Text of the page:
Ok thank can you tell me how to write efficiently `a = size(M, 1); b = size(M, 2)` when M is either a vector or a matrix? For me it was shorter way to write (a, b) = size(M). Plus the confusion with the sparse fixed in 1.2

I donâ€™t have 1.0 and I didnâ€™t watch any sparse related issue to remember what the issue was but

1. If `sparse()` is returning a vector thatâ€™s definately a bug in `size`
2. If `sparse()` returns an matrix that wonâ€™t be an inconsistency in `size`.

Iâ€™m just saying that `size(Matrix([1, 2, 3]))` returning a different result than `size([1, 2, 3])` wonâ€™t be inconsistent. It depends entirely on what the function returns.

Thatâ€™s not an inconsistency and is just a convinience. `size(..., n)` wasnâ€™t defined as indexing into the `size` return value. Or equivalently, if you view everything as infinite dim array, `size` is then simply returning the minimum for the type.

And if you still think itâ€™s an inconsistency the solution will be to make `size()` throw an error for out of range dimension. This isnâ€™t as much a big deal though since the current behavior wonâ€™t stop people from doing anything. In fact, it will strictly allow more code to run without error compared to a `size` that does throw.

This is also very different from returning at least 2 dimensions for `size`. Itâ€™s basically the worse solution and makes it hard to distinguish between types.

Sparse is 3 vectors: 2 for axis and 1 for values. `julia> sparse([1;1;1]) 3-element SparseVector{Int64,Int64} with 3 stored entries:`

Iâ€™m just saying that `size(Matrix([1, 2, 3]))` returning a different result than `size([1, 2, 3])` wonâ€™t be inconsistent.

It is fine for me.

`size` is then simply returning the minimum for the type .

it is also fine for me.

Thatâ€™s not inconsistency and is just a convenience.

Ok maybe my terms were not correct. `size([1;1;1],3)` is convenient for tensor with the same reason of yours â€śâ€¦ wonâ€™t stop people from doing anything.â€ť So why not convenience for tuples? This is why I used the term inconsistency (of convenience)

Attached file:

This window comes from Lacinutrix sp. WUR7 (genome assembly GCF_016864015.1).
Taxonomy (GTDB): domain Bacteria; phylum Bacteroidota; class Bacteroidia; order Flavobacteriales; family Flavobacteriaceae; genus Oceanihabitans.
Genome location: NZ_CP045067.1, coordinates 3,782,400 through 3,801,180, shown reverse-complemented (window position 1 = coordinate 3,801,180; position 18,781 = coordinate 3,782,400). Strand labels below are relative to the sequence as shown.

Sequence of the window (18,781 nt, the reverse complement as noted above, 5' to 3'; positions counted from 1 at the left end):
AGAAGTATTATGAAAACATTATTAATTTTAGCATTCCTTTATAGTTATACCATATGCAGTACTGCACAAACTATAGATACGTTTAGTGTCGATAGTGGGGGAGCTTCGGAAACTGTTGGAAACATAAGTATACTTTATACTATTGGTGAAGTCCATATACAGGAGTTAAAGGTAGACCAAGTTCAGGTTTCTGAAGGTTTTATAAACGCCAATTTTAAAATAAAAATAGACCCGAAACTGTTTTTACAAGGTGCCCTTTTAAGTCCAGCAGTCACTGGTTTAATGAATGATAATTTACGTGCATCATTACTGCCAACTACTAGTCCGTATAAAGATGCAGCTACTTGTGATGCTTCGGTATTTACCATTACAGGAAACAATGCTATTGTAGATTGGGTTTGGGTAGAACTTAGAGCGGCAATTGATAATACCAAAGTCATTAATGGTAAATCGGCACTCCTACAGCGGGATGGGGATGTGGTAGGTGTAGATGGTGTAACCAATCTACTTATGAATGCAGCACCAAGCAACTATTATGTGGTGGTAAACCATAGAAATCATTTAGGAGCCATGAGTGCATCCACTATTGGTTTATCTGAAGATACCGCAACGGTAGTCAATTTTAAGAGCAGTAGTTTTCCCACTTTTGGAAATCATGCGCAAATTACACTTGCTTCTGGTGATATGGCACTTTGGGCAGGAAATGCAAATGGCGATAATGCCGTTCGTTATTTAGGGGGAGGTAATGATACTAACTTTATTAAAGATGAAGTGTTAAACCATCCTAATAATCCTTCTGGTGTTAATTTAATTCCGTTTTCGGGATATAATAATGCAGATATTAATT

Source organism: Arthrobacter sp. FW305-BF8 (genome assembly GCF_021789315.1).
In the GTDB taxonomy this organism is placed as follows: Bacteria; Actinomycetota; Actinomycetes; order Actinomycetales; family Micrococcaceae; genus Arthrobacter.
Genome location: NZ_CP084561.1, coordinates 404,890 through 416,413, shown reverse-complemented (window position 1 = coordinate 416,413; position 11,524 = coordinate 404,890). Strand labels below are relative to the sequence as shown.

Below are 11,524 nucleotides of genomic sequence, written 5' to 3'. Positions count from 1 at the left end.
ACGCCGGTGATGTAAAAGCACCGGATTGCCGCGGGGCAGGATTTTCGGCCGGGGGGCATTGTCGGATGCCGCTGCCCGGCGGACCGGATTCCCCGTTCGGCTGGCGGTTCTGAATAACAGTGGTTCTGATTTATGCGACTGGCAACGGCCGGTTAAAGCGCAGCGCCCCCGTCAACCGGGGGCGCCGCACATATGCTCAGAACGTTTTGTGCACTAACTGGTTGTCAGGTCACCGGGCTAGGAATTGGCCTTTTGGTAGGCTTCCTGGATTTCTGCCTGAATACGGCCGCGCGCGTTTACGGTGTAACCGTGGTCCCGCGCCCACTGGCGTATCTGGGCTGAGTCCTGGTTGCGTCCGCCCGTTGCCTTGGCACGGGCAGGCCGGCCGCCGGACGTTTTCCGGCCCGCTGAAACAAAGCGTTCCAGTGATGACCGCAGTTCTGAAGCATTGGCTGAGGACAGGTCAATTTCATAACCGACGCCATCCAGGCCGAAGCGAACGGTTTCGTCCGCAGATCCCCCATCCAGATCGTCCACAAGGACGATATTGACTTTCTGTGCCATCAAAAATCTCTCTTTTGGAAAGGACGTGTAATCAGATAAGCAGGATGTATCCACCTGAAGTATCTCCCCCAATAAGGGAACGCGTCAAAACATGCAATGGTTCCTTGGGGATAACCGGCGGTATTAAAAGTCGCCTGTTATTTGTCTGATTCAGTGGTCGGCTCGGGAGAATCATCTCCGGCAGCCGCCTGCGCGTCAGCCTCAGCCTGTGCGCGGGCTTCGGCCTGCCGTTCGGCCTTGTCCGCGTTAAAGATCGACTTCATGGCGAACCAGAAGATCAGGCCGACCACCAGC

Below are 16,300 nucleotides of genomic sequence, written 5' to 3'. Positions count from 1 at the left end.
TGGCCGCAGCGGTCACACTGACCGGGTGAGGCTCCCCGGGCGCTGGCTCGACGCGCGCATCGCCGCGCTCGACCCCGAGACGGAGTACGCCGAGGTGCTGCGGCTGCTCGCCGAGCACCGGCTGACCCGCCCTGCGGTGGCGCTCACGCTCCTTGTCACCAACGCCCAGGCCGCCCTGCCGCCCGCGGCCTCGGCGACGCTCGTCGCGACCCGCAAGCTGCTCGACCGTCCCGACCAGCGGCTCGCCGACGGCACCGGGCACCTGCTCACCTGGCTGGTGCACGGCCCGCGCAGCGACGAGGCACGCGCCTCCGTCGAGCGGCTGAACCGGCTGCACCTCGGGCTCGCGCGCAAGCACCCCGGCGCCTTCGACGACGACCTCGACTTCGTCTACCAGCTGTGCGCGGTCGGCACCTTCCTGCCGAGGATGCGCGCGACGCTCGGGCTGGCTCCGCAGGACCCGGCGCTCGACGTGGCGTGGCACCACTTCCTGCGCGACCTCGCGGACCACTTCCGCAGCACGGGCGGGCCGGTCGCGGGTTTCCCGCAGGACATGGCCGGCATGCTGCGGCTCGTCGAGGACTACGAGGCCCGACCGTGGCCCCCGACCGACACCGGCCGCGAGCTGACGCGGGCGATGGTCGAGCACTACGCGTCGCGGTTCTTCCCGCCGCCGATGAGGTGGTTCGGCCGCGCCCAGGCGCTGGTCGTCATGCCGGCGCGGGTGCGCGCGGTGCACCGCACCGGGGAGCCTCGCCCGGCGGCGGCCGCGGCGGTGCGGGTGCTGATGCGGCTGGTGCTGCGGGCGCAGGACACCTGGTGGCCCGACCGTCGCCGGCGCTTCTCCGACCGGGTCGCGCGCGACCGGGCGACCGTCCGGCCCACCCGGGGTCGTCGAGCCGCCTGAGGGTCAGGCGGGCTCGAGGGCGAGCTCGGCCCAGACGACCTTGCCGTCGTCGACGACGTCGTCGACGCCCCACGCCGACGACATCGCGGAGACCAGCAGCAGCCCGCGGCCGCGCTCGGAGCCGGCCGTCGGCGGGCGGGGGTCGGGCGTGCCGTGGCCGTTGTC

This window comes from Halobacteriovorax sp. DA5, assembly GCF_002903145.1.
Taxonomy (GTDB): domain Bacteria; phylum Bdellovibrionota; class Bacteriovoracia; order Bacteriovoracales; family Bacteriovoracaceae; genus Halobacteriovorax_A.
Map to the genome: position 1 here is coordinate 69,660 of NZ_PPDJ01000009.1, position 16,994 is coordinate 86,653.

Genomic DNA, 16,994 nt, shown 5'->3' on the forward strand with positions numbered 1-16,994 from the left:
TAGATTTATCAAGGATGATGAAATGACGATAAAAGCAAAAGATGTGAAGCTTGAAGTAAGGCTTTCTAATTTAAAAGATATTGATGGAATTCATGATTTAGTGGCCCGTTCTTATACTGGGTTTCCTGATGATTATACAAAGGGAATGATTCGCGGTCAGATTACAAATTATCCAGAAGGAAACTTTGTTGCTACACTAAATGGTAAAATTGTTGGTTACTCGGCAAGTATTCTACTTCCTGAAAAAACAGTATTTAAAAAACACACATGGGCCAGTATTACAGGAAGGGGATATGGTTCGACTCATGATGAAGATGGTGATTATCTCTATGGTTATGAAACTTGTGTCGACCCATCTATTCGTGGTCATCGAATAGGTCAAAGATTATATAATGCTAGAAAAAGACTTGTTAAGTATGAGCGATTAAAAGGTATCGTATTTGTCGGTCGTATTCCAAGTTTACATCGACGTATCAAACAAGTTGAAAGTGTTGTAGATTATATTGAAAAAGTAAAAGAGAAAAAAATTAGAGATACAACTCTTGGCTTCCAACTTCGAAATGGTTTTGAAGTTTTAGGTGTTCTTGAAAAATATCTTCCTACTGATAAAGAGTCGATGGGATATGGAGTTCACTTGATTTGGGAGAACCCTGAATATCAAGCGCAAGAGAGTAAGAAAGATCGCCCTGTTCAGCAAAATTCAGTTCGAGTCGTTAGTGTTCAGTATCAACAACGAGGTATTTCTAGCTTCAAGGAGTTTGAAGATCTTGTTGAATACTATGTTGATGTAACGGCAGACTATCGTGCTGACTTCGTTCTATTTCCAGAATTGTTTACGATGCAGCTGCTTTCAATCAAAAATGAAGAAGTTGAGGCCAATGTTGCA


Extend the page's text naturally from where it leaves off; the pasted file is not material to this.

Itâ€™s too long to type, I like Julia for writing small code. Fortunately, I have only two dimensions

That does sounds like a `size` issue.

Because thatâ€™s

1. Impossible (unless you want to return a infinitely long tuple)
2. It actually stops people from doing things since the return value will be missing information about the dimension of the type. (The fact that `size` returns a length `1` tuple tells you that the array is a vector)

Of course you can also invent a type that does the correct thing on indexing. However, that means that people wonâ€™t get a simple tuple back for the size so itâ€™s also â€śstop people from doing thingsâ€ť. Returning something when it otherwise errors doesnâ€™t have this problem since people that just uses `size(A, 1)` wonâ€™t be affected.

This is indeed one of the left over Matlab-ism and I think it just seems benign and useful enough so itâ€™s staying for now.

If you are only dealing with two dimensions, then, really, itâ€™s not longer to type. Also, this kind of thing is why you can define custom functions. You can define your own `size2(a) = size(a, 1), size(b, 1)` if you are actually typing this enough that you see this significantly slowing down your typing.

Thank yuyicha for your patience, Iâ€™m new and I have to catch Julia automatism. Particularity coming from C++ with code row-major way of thinking and where I used to code with fixed-sized Matrix{T, M, N} where MxN are dimensions and Vector{T, N} == Matrix{T, 1, N} (or specialized class for optimization) and where `4Ă—2 Array{Float64,2}` means Matrix4x2 but not where x2 means the 2 of template {T,2}. Finally, itâ€™s maybe not a good practice of mine to write my functions this way `foo(x::Array{T}) where T = ...` thatâ€™s why I finally confused with `size(x)`